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Ordinary Time 3 (C)
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Readings for the Third Sunday in Ordinary Time, Cycle C

1. Nehemiah 8, 1-4, 5-6 and 8-10

  • The whole people gathered as one.  Which people?  Judah has just returned from its long captivity.  The time is the seventh month, when Rosh Hashanah, their new year, took place.  So it is no ordinary meeting, and I will relay this to our assembly in the same solemn tone conveyed by these ancient ‘minutes.’
  • They called upon Ezra the scribe – to bring forth the book of the law of Moses – which the Lord prescribed for Israel.  Once we have attended a modern Sabbath liturgy, and observed how the center cabinet is opened and the scroll of the Torah is brought to view and taken in procession among the congregation, we understand the ceremony behind the trimmed down report.  I will make the brief pauses that I have shown here, placing my emphasis on ‘bring forth’ in the sense of ‘let us see the book’ but also ‘let us hear the word.’
  • The assembly consisted of men, women, and those children old enough to understand.  Everyone is there!  Can I give a sense of completeness?
  • How I love these details: Standing at one end of the open placeHe read from daybreak till middayAnd all the people listened intently.  He opened the scroll so that all might see it  All the people rose.  Is this happening today in our assembly?  Is my ministry contributing? 
  • Ezra blessed the LordAll the people answered “Amen, amen!”  Do I hear the drama in these words and do I pass it on?  Let me call on all my powers, recalling other solemn times that have moved me, so that I may move some today.
  • They prostrated themselves, their faces to the ground… Now which people do I see and hear doing this today?  Should I remind my listeners about that, when I paint the picture for them now?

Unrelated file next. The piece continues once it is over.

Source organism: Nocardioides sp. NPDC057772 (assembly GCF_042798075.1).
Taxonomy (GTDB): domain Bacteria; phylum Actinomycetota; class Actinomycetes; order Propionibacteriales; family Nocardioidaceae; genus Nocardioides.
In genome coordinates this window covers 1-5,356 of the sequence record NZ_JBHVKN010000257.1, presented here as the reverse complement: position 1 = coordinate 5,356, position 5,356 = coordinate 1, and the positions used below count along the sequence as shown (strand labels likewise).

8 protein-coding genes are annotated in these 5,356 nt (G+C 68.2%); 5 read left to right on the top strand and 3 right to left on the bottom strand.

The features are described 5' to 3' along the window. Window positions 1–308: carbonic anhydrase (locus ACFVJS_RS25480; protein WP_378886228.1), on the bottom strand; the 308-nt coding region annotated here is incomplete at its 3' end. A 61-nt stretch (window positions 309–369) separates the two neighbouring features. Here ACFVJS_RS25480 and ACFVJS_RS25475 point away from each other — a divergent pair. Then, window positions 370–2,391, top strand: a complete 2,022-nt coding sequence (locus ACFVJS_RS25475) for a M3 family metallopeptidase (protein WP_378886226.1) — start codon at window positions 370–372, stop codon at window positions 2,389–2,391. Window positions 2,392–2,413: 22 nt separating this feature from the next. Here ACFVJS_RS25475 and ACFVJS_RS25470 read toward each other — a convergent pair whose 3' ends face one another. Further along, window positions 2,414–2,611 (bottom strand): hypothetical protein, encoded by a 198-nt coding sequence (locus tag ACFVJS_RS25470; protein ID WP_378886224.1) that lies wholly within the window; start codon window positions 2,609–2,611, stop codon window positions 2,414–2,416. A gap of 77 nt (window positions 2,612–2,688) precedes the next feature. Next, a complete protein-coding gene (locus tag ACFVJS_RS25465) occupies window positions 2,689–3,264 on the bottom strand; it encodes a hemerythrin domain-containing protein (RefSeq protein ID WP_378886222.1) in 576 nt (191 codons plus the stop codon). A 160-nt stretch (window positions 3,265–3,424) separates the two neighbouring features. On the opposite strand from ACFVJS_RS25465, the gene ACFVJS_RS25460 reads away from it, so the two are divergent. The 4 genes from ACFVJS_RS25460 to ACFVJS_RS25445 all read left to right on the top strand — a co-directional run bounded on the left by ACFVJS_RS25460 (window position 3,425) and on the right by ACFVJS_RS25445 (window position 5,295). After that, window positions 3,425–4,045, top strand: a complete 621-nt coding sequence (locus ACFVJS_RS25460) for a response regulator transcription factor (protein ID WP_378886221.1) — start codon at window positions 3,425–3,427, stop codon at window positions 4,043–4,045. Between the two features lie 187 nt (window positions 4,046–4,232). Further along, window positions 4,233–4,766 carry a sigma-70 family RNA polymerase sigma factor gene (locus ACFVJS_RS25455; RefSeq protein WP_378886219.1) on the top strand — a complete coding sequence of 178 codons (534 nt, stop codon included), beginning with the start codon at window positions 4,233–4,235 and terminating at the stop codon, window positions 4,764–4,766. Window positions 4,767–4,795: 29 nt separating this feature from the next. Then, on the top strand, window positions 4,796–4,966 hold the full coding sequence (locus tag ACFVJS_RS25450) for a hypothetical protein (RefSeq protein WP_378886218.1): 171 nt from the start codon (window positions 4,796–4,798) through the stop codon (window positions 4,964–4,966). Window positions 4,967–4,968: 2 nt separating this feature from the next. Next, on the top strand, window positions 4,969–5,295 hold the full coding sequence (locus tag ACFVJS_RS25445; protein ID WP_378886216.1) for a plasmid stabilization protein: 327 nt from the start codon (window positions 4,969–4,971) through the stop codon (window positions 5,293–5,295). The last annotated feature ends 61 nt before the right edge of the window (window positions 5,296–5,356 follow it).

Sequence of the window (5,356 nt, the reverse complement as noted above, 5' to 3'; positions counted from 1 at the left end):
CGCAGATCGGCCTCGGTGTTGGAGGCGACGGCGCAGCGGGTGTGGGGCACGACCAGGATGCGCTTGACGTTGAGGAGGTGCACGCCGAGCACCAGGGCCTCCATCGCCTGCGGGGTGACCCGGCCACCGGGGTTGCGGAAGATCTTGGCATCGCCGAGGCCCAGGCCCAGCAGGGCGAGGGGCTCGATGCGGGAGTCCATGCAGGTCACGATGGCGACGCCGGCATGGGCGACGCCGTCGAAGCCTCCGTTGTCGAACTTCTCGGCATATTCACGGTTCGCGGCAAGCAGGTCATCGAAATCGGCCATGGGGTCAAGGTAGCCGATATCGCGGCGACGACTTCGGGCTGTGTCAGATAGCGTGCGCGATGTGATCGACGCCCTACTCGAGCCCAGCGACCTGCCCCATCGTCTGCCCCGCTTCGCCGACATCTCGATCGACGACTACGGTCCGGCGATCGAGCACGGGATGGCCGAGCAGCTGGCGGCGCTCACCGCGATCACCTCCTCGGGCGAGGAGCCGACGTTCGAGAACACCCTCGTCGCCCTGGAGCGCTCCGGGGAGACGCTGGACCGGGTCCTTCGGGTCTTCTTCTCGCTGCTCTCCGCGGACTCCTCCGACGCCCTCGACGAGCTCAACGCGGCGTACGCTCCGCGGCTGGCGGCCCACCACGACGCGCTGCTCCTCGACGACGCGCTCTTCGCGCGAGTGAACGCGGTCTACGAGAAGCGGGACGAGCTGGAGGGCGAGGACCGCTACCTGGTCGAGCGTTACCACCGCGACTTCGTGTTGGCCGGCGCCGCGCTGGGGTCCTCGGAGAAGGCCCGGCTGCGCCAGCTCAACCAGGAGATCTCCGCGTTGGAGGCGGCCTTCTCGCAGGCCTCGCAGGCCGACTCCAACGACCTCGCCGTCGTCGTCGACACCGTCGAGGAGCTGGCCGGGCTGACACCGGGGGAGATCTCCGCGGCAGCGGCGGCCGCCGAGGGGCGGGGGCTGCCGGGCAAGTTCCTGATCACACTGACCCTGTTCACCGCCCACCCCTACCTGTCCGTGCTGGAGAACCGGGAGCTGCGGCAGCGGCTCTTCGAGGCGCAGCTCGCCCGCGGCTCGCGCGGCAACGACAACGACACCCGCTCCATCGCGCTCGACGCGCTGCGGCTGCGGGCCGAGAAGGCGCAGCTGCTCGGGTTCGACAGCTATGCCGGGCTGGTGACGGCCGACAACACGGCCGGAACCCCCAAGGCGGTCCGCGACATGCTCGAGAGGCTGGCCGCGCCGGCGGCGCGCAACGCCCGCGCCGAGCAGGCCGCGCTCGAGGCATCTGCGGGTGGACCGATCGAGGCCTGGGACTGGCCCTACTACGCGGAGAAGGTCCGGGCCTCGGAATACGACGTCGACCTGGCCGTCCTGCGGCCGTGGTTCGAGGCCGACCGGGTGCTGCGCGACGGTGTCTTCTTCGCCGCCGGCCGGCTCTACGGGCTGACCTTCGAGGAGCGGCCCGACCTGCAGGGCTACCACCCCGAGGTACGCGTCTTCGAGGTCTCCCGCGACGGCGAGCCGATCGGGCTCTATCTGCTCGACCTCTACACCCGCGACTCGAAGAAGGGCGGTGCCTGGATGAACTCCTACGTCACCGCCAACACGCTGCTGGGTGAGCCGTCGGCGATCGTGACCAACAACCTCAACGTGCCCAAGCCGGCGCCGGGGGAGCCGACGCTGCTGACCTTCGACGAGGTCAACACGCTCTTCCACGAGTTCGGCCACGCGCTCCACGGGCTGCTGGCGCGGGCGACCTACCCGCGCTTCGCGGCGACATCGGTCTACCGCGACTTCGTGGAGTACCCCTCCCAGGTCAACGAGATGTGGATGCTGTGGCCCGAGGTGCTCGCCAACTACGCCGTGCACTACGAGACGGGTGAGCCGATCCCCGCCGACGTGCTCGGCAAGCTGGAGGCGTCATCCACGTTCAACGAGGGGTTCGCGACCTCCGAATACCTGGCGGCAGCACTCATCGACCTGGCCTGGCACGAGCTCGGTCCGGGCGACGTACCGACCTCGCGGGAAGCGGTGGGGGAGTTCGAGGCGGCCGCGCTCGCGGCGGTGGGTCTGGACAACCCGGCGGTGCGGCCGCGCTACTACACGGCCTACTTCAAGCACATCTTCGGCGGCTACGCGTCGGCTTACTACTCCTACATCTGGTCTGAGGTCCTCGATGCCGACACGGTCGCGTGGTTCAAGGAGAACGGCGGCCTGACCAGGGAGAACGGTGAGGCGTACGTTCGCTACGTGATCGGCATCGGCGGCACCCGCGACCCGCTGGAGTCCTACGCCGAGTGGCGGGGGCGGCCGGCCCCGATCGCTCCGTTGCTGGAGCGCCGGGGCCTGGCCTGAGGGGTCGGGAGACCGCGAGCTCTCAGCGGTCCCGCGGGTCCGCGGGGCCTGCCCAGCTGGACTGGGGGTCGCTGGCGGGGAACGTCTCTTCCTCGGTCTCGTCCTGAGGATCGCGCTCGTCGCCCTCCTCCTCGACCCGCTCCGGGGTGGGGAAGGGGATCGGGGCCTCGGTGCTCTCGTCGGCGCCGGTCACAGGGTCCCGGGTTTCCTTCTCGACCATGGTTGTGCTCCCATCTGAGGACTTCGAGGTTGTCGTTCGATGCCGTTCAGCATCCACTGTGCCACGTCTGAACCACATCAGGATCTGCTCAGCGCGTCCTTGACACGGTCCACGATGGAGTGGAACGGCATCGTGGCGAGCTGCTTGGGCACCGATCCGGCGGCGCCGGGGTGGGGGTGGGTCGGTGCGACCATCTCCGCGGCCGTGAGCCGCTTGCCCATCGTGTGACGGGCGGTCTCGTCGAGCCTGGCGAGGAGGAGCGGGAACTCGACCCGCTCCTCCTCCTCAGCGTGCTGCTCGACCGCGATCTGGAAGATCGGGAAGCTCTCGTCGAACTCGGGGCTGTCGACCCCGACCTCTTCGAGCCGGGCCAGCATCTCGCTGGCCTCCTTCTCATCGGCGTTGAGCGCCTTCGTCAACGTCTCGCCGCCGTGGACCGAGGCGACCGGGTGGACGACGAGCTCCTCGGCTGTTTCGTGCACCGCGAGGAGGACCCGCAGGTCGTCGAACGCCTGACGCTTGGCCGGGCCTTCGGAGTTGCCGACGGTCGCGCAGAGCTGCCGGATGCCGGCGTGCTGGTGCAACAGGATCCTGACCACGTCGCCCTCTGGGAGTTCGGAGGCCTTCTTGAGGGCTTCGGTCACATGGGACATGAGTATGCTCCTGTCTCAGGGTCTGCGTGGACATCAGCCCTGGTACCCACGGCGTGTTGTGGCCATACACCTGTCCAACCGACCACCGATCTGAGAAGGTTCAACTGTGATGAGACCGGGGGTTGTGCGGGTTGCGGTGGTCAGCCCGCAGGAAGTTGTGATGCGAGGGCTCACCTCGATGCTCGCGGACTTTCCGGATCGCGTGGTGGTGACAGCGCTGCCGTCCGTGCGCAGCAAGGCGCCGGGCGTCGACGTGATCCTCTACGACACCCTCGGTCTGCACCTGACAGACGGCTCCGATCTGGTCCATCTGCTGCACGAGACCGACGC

• Today is holy to the Lord your God.  Do not be sad, and do not weep.  I want to speak the words as if it was natural for the ancient congregation (and perhaps for us moderns?) to be deeply touched by God’s word.  In fact, I will read as if I am expecting such a response!  Ingmar Bergman said in an interview that he was most upset when an audience showed an indifferent response to his films.  Unless I make a difference in the faith of the church, I have not fulfilled my ministry.
  • Climax: The people, their hands raised high, answered.  Let us be grateful to hear this benchmark of the people’s public worship preserved in the Bible.
  • Message for our assembly: Our faith goes back a long way.  Do we identify?
  • I will challenge myself: to read plainly from the book, interpreting it with my own vocal powers and faith experience.  I have asked myself for an unusually high level of consciousness, but I must avoid letting it all out when I read.  Our assembly needs the same freedom to respond that the people of Judah enjoyed.

 

2. I Corinthians 12, 12-30

  • As the body is one though it has many parts The reading is very long today and full of repetition.  I hear many references to anatomy, as a layman like the apostle or I might say it. 
  • Many partsone body.  This inherent tension runs all through today’s reading, and has inspired many hymns.  Let me find my favorite and hum it while I ponder the reading.  Let me re-create his passionate plea for unity and dependency.